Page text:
Between C & D was started in 1983 by co-editors Joel Rose and Catherine Texier. Taking its name from the location of Rose and Texier's apartment where it was produced--on East Seventh Street between Avenues C and D on Manhattan's Lower East Side--the magazine provided one of the major downtown venues for new fiction of both established and emerging writers like Patrick McGrath, Dennis Cooper, Gary Indiana, Kathy Acker, Lynne Tillman, and David Wojnarowicz, to name only a few. Rose and Texier are themselves important writers of the downtown scene. Rose has written two novels: Kill the Poor and Kill Kill Faster Faster; Texier is author of the novels, Chloe l'Atlantique, in her native French, and Love Me Tender, in English. As the cover of Between C & D lists, sex, drugs, violence, danger and computers were recurring motifs throughout the life of the magazine. Rose and Texier utilized the computer technology available to them in the production of the magazine. Not only was the layout done on an Epson computer, but each issue was individually printed in their apartment on dot-matrix printers. Each issue was then individually packed into a Ziploc bag reminiscent of those used to sell drugs in the neighborhood. Rose and Texier's vision for Between C & D was to support writing that deviated from conventional norms and questioned accepted standards of literature. Thus, much of the writing featured in Between C & D focuses on the gritty underside of urban living; often shock value is employed, and the safety of middle-class standards are attacked for their underlying hypocrisy. In 1988, Penguin published an anthology of Between C & D for its Contemporary American Fiction series that included twenty-five writers chosen by Rose and Texier to represent the magazine's scope and content. The magazine stopped publication in 1990.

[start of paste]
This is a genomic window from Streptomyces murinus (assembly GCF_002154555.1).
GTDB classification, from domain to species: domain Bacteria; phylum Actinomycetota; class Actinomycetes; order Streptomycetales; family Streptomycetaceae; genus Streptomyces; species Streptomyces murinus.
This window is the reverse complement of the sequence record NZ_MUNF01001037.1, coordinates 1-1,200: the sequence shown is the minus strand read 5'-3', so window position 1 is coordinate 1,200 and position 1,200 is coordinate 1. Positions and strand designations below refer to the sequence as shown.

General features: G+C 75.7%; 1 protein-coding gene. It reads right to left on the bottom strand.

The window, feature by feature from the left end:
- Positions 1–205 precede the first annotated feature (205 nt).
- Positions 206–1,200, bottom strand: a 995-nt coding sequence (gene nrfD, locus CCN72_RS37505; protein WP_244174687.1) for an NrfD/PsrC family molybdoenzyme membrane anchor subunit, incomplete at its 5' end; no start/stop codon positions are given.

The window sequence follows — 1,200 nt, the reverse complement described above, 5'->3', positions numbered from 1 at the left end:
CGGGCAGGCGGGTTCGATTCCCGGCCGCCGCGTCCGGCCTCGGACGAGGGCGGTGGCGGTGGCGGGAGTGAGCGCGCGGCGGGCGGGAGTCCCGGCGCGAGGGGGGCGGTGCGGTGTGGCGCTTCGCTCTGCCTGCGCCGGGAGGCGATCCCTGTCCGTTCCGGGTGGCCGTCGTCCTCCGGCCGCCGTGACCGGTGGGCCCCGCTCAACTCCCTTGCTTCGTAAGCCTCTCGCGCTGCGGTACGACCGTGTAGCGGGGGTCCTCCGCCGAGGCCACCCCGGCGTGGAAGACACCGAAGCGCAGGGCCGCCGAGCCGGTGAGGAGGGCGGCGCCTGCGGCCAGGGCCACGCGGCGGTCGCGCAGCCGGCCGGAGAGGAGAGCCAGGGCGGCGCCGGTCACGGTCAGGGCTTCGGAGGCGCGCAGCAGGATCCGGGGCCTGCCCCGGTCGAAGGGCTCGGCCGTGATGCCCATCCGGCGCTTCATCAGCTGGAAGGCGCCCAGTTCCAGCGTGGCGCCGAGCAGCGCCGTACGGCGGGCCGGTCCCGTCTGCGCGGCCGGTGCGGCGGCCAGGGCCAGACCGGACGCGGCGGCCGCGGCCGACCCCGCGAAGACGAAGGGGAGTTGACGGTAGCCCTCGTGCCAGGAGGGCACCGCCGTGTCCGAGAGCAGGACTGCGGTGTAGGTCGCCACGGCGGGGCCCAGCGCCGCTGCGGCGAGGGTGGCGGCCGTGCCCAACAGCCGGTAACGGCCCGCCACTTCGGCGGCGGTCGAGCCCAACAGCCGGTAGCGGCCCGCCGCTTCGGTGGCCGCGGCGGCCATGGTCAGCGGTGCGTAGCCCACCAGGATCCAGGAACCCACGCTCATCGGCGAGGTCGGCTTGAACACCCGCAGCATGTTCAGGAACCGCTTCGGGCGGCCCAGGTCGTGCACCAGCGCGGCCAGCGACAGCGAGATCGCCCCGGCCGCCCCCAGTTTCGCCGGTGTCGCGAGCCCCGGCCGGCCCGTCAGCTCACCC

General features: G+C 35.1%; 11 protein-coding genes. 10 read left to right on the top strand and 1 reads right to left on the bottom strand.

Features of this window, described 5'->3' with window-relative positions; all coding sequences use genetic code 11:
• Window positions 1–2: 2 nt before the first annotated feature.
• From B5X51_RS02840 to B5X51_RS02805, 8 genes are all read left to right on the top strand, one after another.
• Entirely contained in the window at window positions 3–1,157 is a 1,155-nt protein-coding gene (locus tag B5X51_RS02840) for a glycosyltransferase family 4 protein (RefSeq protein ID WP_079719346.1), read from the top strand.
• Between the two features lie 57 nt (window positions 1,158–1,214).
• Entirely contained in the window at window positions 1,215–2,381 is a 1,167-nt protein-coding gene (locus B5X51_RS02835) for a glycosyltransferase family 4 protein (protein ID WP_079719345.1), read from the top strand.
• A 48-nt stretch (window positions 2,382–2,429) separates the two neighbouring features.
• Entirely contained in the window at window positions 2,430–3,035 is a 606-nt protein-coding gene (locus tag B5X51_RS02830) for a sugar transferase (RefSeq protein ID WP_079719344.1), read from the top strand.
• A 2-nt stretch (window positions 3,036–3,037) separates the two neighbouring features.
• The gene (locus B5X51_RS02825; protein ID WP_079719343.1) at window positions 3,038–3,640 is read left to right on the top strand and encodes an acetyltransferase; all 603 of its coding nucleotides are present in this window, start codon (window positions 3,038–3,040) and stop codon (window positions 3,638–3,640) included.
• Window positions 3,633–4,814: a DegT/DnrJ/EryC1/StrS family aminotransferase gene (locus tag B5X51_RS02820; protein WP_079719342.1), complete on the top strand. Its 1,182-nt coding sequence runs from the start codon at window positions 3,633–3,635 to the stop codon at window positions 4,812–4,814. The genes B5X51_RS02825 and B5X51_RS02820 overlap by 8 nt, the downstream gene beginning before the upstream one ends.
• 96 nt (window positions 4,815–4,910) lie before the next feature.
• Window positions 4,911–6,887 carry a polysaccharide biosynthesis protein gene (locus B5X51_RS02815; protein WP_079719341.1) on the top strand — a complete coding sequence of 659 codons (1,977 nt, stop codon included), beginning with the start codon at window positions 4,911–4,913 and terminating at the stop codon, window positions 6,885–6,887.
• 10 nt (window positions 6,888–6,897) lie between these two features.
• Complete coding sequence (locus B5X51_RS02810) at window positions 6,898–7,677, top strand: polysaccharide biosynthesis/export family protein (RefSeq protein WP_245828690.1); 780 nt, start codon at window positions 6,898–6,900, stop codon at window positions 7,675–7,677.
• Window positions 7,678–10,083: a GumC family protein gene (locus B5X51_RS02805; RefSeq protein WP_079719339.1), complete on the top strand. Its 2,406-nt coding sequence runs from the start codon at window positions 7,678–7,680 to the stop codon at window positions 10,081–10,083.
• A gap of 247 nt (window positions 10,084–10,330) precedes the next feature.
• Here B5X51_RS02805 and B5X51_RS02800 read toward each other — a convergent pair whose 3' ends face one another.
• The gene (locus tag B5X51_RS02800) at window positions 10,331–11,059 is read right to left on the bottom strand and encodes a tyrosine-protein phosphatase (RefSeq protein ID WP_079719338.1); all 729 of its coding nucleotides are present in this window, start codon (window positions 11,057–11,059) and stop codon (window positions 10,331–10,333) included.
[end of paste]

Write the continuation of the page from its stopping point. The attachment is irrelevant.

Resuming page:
From the guide to the Between C & D Archive, [ca. 1983-1990], (© 2012 Fales Library and Special Collections)